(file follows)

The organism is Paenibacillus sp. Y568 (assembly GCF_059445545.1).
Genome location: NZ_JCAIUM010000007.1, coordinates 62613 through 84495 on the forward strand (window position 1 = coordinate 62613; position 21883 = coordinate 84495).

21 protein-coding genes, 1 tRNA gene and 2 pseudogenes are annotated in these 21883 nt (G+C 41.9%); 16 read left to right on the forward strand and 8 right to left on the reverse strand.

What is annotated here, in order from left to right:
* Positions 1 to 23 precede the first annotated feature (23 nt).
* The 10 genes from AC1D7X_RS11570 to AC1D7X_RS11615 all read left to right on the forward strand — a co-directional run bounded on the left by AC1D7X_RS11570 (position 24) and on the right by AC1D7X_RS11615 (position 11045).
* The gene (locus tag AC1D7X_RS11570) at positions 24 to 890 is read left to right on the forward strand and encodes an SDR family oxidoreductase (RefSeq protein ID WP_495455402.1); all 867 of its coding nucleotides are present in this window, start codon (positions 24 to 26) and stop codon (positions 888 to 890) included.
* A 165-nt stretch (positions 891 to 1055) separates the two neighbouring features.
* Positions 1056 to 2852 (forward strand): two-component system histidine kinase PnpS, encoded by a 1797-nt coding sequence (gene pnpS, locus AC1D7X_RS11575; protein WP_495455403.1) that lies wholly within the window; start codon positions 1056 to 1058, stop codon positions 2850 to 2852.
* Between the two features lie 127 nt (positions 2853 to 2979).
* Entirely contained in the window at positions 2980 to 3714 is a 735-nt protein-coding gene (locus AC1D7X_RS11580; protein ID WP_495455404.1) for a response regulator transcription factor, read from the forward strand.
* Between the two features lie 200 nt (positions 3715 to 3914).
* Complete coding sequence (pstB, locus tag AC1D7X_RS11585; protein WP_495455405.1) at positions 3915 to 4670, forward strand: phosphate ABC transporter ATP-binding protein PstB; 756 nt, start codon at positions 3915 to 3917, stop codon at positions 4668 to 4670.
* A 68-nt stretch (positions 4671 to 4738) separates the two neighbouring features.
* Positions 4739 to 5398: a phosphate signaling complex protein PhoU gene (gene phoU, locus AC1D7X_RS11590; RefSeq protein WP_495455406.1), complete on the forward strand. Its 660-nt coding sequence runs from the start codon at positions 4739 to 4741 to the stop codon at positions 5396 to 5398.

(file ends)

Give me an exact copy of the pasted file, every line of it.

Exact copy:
The organism is Paenibacillus sp. Y568 (assembly GCF_059445545.1).
Genome location: NZ_JCAIUM010000007.1, coordinates 62613 through 84495 on the forward strand (window position 1 = coordinate 62613; position 21883 = coordinate 84495).

21 protein-coding genes, 1 tRNA gene and 2 pseudogenes are annotated in these 21883 nt (G+C 41.9%); 16 read left to right on the forward strand and 8 right to left on the reverse strand.

What is annotated here, in order from left to right:
* Positions 1 to 23 precede the first annotated feature (23 nt).
* The 10 genes from AC1D7X_RS11570 to AC1D7X_RS11615 all read left to right on the forward strand — a co-directional run bounded on the left by AC1D7X_RS11570 (position 24) and on the right by AC1D7X_RS11615 (position 11045).
* The gene (locus tag AC1D7X_RS11570) at positions 24 to 890 is read left to right on the forward strand and encodes an SDR family oxidoreductase (RefSeq protein ID WP_495455402.1); all 867 of its coding nucleotides are present in this window, start codon (positions 24 to 26) and stop codon (positions 888 to 890) included.
* A 165-nt stretch (positions 891 to 1055) separates the two neighbouring features.
* Positions 1056 to 2852 (forward strand): two-component system histidine kinase PnpS, encoded by a 1797-nt coding sequence (gene pnpS, locus AC1D7X_RS11575; protein WP_495455403.1) that lies wholly within the window; start codon positions 1056 to 1058, stop codon positions 2850 to 2852.
* Between the two features lie 127 nt (positions 2853 to 2979).
* Entirely contained in the window at positions 2980 to 3714 is a 735-nt protein-coding gene (locus AC1D7X_RS11580; protein ID WP_495455404.1) for a response regulator transcription factor, read from the forward strand.
* Between the two features lie 200 nt (positions 3715 to 3914).
* Complete coding sequence (pstB, locus tag AC1D7X_RS11585; protein WP_495455405.1) at positions 3915 to 4670, forward strand: phosphate ABC transporter ATP-binding protein PstB; 756 nt, start codon at positions 3915 to 3917, stop codon at positions 4668 to 4670.
* A 68-nt stretch (positions 4671 to 4738) separates the two neighbouring features.
* Positions 4739 to 5398: a phosphate signaling complex protein PhoU gene (gene phoU, locus AC1D7X_RS11590; RefSeq protein WP_495455406.1), complete on the forward strand. Its 660-nt coding sequence runs from the start codon at positions 4739 to 4741 to the stop codon at positions 5396 to 5398.